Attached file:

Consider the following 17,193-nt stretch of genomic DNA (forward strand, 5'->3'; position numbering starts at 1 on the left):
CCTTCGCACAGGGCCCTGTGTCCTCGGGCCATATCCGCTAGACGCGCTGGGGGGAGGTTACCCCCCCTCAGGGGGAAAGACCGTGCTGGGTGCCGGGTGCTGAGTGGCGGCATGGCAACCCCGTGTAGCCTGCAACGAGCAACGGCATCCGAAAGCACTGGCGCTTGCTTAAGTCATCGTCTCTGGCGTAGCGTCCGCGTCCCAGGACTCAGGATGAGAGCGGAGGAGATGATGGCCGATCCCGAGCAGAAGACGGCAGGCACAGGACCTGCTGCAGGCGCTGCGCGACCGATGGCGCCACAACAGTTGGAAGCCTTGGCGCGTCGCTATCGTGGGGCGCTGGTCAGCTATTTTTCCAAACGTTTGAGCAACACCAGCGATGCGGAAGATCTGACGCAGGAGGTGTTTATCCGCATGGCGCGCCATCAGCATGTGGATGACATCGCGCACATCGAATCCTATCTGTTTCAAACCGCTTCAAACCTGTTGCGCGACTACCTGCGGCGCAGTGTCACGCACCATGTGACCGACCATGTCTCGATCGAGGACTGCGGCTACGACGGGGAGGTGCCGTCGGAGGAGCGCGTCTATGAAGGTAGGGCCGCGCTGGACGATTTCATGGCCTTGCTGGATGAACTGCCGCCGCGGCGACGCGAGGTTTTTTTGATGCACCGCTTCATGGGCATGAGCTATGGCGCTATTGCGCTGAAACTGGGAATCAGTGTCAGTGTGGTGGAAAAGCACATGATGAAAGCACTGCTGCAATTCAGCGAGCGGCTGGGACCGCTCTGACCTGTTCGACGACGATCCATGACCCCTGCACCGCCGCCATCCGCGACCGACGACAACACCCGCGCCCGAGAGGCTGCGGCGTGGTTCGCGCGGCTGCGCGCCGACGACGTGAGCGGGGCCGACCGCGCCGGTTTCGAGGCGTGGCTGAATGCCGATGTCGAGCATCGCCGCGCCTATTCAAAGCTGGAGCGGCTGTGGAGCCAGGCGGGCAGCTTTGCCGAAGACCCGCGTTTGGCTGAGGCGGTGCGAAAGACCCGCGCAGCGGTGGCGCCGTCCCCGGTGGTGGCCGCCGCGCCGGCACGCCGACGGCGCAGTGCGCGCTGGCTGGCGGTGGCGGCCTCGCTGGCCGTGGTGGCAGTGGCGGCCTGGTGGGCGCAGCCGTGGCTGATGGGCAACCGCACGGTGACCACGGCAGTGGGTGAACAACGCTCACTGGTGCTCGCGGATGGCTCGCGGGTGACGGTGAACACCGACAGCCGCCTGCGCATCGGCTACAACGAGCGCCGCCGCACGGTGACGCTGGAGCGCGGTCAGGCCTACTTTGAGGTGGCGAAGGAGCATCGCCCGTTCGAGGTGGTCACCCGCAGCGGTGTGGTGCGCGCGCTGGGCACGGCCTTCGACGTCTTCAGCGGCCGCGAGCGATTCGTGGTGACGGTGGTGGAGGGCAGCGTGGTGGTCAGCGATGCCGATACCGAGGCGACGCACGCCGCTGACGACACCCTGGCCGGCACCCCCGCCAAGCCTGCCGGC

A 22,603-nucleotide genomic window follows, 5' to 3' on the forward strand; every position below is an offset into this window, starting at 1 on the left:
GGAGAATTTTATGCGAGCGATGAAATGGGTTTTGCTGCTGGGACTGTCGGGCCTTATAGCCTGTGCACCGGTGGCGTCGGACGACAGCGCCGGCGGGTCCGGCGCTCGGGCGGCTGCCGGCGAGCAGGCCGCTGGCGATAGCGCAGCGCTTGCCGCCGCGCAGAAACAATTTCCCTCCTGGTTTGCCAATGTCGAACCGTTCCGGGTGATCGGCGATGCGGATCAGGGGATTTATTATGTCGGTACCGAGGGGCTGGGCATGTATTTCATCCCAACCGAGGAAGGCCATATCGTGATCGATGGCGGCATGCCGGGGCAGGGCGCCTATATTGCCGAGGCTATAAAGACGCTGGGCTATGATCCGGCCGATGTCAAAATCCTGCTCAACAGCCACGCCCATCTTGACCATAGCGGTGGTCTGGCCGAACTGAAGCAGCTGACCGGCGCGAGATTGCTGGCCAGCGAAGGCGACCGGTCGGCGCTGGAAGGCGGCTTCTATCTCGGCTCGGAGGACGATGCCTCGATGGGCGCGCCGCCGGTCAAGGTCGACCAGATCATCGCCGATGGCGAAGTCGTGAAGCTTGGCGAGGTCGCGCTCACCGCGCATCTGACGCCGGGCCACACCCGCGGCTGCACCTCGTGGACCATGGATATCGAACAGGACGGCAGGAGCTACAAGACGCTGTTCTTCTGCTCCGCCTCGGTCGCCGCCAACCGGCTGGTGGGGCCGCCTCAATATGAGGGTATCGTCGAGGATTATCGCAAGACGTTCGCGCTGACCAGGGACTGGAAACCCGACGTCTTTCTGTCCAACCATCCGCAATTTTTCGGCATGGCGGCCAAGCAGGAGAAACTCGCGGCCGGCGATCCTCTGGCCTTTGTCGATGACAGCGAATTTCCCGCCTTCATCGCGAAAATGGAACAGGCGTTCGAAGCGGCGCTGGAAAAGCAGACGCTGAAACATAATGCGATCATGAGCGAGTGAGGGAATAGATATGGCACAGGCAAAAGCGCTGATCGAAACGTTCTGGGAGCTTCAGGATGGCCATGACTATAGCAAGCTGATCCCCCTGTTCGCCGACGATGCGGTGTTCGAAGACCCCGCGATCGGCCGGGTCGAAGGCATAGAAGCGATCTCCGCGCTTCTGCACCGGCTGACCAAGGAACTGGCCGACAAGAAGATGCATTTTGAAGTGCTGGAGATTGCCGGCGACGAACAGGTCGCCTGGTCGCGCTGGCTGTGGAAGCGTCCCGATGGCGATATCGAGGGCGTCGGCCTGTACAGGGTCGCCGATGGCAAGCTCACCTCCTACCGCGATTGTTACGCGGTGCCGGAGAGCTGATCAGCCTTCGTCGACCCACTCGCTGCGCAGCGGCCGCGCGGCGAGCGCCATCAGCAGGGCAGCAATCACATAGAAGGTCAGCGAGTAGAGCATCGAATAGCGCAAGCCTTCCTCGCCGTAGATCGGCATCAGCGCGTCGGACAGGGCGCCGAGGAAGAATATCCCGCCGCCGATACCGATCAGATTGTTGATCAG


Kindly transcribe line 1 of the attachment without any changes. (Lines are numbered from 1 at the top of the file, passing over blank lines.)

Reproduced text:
Consider the following 17,193-nt stretch of genomic DNA (forward strand, 5'->3'; position numbering starts at 1 on the left):